CRAFT by Under My Host® Issue No. 15 Classics - Page 164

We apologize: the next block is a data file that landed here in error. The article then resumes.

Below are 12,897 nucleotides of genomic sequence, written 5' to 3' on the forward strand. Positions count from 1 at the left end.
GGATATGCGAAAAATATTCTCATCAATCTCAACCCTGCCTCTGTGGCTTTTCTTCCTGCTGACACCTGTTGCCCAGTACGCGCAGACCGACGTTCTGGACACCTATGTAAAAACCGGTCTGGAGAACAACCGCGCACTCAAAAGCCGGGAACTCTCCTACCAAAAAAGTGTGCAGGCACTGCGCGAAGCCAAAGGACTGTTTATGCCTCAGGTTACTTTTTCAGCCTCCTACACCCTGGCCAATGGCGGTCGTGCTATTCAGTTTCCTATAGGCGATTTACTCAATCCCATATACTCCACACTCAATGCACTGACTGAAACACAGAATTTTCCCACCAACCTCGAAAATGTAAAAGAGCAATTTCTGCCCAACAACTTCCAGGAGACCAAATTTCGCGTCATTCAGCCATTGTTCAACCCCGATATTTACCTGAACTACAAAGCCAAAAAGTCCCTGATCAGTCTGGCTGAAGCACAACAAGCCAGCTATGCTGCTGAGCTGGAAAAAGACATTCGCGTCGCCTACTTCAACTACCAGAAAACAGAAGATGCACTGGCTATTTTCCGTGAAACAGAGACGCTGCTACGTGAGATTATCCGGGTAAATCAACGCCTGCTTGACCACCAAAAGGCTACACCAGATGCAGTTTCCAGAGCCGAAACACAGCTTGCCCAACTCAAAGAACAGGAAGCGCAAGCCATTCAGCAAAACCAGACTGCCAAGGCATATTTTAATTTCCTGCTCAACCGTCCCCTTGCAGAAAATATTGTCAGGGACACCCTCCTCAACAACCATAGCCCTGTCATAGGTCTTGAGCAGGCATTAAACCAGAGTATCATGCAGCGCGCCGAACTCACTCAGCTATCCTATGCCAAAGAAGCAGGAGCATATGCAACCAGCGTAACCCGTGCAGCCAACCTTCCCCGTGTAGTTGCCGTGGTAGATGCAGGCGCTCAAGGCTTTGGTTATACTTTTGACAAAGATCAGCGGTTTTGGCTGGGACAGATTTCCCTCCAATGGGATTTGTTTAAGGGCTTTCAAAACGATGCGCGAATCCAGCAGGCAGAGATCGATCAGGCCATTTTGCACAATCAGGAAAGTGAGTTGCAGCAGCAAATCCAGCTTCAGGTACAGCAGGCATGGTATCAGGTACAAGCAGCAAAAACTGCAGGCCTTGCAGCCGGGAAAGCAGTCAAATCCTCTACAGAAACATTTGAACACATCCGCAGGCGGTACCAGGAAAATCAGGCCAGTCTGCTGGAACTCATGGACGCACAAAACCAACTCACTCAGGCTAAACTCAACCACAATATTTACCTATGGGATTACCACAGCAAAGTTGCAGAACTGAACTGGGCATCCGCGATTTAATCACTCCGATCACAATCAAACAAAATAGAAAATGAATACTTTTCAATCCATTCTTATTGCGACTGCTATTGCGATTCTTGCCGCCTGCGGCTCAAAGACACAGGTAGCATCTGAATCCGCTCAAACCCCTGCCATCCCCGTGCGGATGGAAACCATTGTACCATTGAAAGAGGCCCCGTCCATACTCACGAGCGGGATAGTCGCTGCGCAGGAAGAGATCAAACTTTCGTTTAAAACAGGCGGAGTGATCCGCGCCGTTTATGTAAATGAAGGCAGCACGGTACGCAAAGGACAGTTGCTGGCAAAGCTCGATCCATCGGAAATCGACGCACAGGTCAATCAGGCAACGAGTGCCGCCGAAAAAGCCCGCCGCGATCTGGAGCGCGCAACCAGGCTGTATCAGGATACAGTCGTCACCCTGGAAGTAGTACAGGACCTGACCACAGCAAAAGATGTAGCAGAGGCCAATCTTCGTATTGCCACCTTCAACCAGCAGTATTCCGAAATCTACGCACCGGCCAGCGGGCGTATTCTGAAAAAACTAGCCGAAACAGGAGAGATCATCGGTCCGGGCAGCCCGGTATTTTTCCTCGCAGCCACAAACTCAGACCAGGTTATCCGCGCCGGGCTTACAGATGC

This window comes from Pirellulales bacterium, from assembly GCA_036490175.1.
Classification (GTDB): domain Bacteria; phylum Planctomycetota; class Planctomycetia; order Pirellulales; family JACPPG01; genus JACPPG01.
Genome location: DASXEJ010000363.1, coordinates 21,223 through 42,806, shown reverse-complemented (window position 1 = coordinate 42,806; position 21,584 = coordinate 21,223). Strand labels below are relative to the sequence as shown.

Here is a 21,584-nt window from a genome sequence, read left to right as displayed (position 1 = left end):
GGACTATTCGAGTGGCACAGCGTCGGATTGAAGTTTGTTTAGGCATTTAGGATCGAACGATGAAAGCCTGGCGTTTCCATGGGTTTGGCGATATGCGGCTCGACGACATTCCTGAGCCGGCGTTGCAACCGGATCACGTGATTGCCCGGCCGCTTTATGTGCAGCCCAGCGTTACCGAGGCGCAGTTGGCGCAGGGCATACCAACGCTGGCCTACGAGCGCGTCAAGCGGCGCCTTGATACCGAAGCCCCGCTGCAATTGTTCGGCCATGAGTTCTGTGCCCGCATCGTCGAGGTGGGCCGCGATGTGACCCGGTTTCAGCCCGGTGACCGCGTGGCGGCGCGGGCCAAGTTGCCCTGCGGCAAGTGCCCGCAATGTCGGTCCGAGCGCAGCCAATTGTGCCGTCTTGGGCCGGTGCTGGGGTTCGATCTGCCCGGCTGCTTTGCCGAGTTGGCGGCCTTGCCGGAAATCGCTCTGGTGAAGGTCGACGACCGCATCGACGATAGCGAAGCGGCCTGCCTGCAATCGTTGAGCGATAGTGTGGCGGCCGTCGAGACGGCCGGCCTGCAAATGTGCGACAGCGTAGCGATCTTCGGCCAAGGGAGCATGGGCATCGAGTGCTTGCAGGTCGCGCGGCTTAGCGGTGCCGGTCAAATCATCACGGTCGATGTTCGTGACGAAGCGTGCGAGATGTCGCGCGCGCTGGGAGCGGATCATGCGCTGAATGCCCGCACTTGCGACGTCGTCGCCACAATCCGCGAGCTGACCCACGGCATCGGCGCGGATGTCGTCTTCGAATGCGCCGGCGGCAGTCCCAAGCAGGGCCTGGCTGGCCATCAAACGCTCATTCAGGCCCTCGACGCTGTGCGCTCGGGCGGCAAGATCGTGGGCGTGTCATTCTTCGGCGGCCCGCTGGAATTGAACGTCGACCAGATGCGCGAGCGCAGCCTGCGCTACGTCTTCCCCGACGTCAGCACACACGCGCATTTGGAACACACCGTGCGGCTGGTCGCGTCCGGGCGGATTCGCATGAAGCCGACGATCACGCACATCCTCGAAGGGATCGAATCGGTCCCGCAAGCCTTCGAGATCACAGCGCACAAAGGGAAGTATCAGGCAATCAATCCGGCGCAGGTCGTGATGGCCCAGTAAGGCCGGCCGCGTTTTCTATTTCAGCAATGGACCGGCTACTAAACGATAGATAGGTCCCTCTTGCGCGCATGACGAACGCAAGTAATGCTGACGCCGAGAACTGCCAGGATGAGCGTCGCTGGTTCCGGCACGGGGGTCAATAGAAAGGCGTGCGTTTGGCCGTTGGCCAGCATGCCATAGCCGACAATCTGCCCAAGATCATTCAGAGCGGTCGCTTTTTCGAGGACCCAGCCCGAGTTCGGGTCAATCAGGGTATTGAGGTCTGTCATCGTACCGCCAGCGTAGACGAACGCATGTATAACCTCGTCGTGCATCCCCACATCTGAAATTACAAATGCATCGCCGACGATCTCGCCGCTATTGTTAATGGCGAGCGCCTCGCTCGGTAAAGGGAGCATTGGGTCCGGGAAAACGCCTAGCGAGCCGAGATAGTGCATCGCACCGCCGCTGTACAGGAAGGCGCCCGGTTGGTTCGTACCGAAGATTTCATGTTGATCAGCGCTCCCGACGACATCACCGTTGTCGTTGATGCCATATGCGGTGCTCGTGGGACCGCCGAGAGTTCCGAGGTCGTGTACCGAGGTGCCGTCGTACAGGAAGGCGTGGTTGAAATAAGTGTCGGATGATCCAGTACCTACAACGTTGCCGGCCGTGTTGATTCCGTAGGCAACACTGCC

make not only beer, but also cider, perry, mead, wine, and other fermented goods. Our plan was still to do so in a bucolic setting, somewhere within the county’s abundant agricultural land- scape, that would become an agri-tourist desti- nation. We even had what seemed like the per- fect site lined up. We’d announced in June that we would soon be leaving Austin and heading this way, but it wasn’t until seven months later that we began to announce the first details about our proj- ect. “The name Garden Path Fermentation,” we wrote on our newly launched blog, “stems from the idea that a garden path is an indirect way to get from Point A to Point B. It’s the scenic route that, more likely than not, leads you somewhere unexpected.” Thus far, those words have turned out to be far more prophetic than we could have imagined, as has our decision to title this series, which we began writing shortly thereafter, “Ou r Journey Down the Garden Path.” If you’ve been following us, you know that our journey has been a long one, full of obstacles and detours, often taking us in directions that we weren’t necessarily sure we wanted to go. Where we are now is not entirely where we’d envisioned ourselves or where we thought we wanted to be when we set out. Nonetheless, we’ve found ourselves in a beautiful place, poised and excited to explore what lies ahead. In early September, just a few days after send- ing the previous installment of this series to press, we signed a lease with the Port of Skagit for a 5000 square foot industrial building on a roughly 1-acre wooded lot in the same complex as Chuckanut Brewery’s South Nut location, Skagit Valley Malting, Cardinal Craft Brew- ing Academy, and the Skagit outpost of Flyers Restaurant and Brewhouse, with an option to lease an additional 8.5 acres of agricultural land, just over a mile down the road. Immediately after signing the lease, we submit- ted our TTB paperwork and an astounding three weeks later, we received notification that our brewer’s notice had been approved. We were later notified that our federal winery permit had also been approved. As soon as we com- plete our remaining site work and purchase the remaining furniture and equipment we need, we’re told that we’ll receive state licensing, as well, which means, barring any further unfore- seen delays, there’s now a real possibility that we could be fully licensed and operational be- fore the end of the year. With the specific com- bination of licenses, we’ll have, this will allow us not only to start making our own products, but also to start selling some of our favorite beer, wine, cider, perry, mead, and other fermented goods from other, philosophically like-minded producers. The idea that, after all this time and all the struggles and setbacks we’ve faced, we could actually be operating in a mere matter of weeks is beyond exhilarating; it’s nearly impossible to accept as real. As elated as we are to have reached this stage, however, it is still hard not to have some mixed emotions about opening an